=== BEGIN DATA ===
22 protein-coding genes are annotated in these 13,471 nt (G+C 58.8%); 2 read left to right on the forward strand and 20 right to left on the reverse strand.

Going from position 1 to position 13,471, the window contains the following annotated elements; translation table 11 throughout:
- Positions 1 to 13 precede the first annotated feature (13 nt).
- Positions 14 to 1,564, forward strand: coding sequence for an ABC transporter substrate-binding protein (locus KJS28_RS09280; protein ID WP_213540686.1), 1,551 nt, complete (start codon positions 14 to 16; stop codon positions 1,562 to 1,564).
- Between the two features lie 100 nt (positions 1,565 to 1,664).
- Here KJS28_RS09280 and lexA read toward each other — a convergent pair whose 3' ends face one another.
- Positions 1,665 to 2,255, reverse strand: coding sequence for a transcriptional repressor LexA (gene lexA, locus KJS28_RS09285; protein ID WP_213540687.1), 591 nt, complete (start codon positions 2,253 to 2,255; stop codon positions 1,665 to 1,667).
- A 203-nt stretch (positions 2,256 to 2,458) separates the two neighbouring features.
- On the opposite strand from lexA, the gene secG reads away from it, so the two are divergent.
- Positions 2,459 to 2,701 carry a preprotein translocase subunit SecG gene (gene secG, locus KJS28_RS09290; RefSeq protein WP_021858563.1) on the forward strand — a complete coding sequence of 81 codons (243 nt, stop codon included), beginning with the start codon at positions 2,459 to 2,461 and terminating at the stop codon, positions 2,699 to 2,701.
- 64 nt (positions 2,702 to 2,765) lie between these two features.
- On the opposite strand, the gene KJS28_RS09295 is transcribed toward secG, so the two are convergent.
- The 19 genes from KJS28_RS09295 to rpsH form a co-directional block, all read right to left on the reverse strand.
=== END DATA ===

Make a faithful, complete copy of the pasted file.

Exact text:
22 protein-coding genes are annotated in these 13,471 nt (G+C 58.8%); 2 read left to right on the forward strand and 20 right to left on the reverse strand.

Going from position 1 to position 13,471, the window contains the following annotated elements; translation table 11 throughout:
- Positions 1 to 13 precede the first annotated feature (13 nt).
- Positions 14 to 1,564, forward strand: coding sequence for an ABC transporter substrate-binding protein (locus KJS28_RS09280; protein ID WP_213540686.1), 1,551 nt, complete (start codon positions 14 to 16; stop codon positions 1,562 to 1,564).
- Between the two features lie 100 nt (positions 1,565 to 1,664).
- Here KJS28_RS09280 and lexA read toward each other — a convergent pair whose 3' ends face one another.
- Positions 1,665 to 2,255, reverse strand: coding sequence for a transcriptional repressor LexA (gene lexA, locus KJS28_RS09285; protein ID WP_213540687.1), 591 nt, complete (start codon positions 2,253 to 2,255; stop codon positions 1,665 to 1,667).
- A 203-nt stretch (positions 2,256 to 2,458) separates the two neighbouring features.
- On the opposite strand from lexA, the gene secG reads away from it, so the two are divergent.
- Positions 2,459 to 2,701 carry a preprotein translocase subunit SecG gene (gene secG, locus KJS28_RS09290; RefSeq protein WP_021858563.1) on the forward strand — a complete coding sequence of 81 codons (243 nt, stop codon included), beginning with the start codon at positions 2,459 to 2,461 and terminating at the stop codon, positions 2,699 to 2,701.
- 64 nt (positions 2,702 to 2,765) lie between these two features.
- On the opposite strand, the gene KJS28_RS09295 is transcribed toward secG, so the two are convergent.
- The 19 genes from KJS28_RS09295 to rpsH form a co-directional block, all read right to left on the reverse strand.